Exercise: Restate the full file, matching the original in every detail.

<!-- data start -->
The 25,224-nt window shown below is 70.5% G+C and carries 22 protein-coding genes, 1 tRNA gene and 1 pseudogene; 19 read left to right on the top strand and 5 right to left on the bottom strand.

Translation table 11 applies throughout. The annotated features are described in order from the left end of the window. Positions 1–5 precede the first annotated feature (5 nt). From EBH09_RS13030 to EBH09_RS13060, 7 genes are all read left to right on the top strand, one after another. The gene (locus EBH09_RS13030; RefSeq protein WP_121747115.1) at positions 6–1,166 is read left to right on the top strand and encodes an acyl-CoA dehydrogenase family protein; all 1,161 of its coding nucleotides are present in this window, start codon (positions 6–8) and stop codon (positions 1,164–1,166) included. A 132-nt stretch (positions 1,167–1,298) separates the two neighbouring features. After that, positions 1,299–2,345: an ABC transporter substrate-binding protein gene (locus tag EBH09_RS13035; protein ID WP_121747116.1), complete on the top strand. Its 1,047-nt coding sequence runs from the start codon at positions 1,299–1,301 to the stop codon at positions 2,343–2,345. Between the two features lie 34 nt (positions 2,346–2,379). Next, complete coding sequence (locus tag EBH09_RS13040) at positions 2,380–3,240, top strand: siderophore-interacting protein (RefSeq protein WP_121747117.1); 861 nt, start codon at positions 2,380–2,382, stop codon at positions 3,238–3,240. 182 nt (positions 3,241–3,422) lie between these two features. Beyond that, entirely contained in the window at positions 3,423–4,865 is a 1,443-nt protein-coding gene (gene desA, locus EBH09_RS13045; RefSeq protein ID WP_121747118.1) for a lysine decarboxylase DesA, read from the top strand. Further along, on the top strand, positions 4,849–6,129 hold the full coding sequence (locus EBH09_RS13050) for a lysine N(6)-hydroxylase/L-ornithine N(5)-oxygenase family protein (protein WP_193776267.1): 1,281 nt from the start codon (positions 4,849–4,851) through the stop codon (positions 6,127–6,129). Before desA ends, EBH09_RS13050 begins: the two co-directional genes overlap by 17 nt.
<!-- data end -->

The 25,224-nt window shown below is 70.5% G+C and carries 22 protein-coding genes, 1 tRNA gene and 1 pseudogene; 19 read left to right on the top strand and 5 right to left on the bottom strand.

Translation table 11 applies throughout. The annotated features are described in order from the left end of the window. Positions 1–5 precede the first annotated feature (5 nt). From EBH09_RS13030 to EBH09_RS13060, 7 genes are all read left to right on the top strand, one after another. The gene (locus EBH09_RS13030; RefSeq protein WP_121747115.1) at positions 6–1,166 is read left to right on the top strand and encodes an acyl-CoA dehydrogenase family protein; all 1,161 of its coding nucleotides are present in this window, start codon (positions 6–8) and stop codon (positions 1,164–1,166) included. A 132-nt stretch (positions 1,167–1,298) separates the two neighbouring features. After that, positions 1,299–2,345: an ABC transporter substrate-binding protein gene (locus tag EBH09_RS13035; protein ID WP_121747116.1), complete on the top strand. Its 1,047-nt coding sequence runs from the start codon at positions 1,299–1,301 to the stop codon at positions 2,343–2,345. Between the two features lie 34 nt (positions 2,346–2,379). Next, complete coding sequence (locus tag EBH09_RS13040) at positions 2,380–3,240, top strand: siderophore-interacting protein (RefSeq protein WP_121747117.1); 861 nt, start codon at positions 2,380–2,382, stop codon at positions 3,238–3,240. 182 nt (positions 3,241–3,422) lie between these two features. Beyond that, entirely contained in the window at positions 3,423–4,865 is a 1,443-nt protein-coding gene (gene desA, locus EBH09_RS13045; RefSeq protein ID WP_121747118.1) for a lysine decarboxylase DesA, read from the top strand. Further along, on the top strand, positions 4,849–6,129 hold the full coding sequence (locus EBH09_RS13050) for a lysine N(6)-hydroxylase/L-ornithine N(5)-oxygenase family protein (protein WP_193776267.1): 1,281 nt from the start codon (positions 4,849–4,851) through the stop codon (positions 6,127–6,129). Before desA ends, EBH09_RS13050 begins: the two co-directional genes overlap by 17 nt.